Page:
The level of carnage in the second act qualifies as dark comedy, standing in contrast to the family-friendly tone captured in Leslie Bricusse and Anthony Newley’s brighter melodies like "The Candy Man" and "Pure Imagination." Borrowed from the Wilder film, those songs clash with rather than complement Shaiman's strangely strident, non-melodic numbers. Though the often-witty lyrics make some of them charmers, like "Strike That, Reverse It," Wonka’s boisterous second-act opener, most are more like "Queen of Pop," introducing Violet and her gum-chompin' Divas, an upbeat number that lands with a splat.

Not helping matters is David Greig’s inert book, which adds two lines about the importance of imagination and calls it a theme, leaving the audience to imagine a better Charlie and the Chocolate Factory.

Venue: Pantages Theatre, Los Angeles
Cast: Noah Weisberg, Henry Boshart, Collin Jeffery, Rueby Wood, Clyde Voce, James Young, Amanda Rose, Jennifer Jill Malenke, Claire Neumann, Benjamin Howes, Joel Newsome, Sarah Bowden, Kathy Fitzgerald, Matt Wood, Nathaniel Hackmann, Jessica Cohen, David Samuel, Brynn Williams, Madeleine Doherty, Daniel Quadrino, Sarah Bowden, Alex Dreschke, Jess Fry, David R. Gordon, Chavon Hampton, Benjamin Howes, Lily Kaufmann, David Paul Kidder, Jennifer Jill Malenke, Joe Moeller, Tanisha Moore, Claire Neumann, Caylie Rose Newcom, Joel Newsome, Clyde Voce, Borris Anthony York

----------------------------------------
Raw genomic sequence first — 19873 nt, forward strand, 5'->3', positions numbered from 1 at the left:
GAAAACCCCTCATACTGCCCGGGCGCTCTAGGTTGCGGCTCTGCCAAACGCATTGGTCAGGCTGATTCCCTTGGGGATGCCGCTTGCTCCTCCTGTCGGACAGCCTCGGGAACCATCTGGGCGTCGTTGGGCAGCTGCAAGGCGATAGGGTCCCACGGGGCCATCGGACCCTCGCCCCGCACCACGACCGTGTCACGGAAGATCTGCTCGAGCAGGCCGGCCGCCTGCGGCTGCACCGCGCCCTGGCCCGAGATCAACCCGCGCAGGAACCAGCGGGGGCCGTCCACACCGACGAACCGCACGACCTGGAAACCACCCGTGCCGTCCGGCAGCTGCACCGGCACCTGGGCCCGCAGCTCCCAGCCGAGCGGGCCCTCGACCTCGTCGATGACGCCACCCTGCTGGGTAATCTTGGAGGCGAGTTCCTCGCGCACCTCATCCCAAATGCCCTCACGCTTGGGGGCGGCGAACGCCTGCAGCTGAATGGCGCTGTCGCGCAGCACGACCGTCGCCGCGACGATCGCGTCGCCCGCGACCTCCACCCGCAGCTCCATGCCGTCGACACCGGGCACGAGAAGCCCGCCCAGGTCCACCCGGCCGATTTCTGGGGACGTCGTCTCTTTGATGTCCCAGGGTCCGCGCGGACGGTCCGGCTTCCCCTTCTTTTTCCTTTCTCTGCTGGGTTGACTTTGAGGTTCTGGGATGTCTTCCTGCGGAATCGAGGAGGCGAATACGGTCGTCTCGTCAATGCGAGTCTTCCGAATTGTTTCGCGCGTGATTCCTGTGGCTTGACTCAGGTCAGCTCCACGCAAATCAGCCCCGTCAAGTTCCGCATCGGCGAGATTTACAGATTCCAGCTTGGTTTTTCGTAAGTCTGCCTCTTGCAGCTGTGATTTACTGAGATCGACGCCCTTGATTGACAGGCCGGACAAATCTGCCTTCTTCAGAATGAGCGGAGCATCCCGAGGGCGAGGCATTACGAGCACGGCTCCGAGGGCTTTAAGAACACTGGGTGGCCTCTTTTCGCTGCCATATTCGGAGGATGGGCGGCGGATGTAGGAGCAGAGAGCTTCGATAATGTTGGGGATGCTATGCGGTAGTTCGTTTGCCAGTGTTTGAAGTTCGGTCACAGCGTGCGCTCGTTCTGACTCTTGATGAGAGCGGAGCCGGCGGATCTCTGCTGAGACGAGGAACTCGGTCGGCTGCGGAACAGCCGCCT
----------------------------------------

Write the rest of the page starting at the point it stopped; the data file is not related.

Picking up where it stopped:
Director: Jack O'Brien
Music: Marc Shaiman, with songs by Leslie Bricusse and Anthony Newley from the 1971 movie Willy Wonka & the Chocolate Factory
Lyrics: Scott Wittman, Marc Shaiman
Book: David Greig, based on the Roald Dahl novel
Set & costume designer: Mark Thompson
Lighting designer: Japhy Weideman
Sound designer: Andrew Keister
Video & projection designer: Jeff Sugg
Puppetry designer: Basil Twist
Orchestrations: Doug Besterman
Arrangements: Marc Shaiman
Music director & supervisor: Nicholas Skilbeck
Choreographer: Joshua Bergasse
Executive producers: Mark Kaufman, Kevin McCormick, Caro Newling
Presented by Hollywood Pantages Theatre, Warner Bros. Theatre Ventures, Langley Park Productions, Neal Street Productions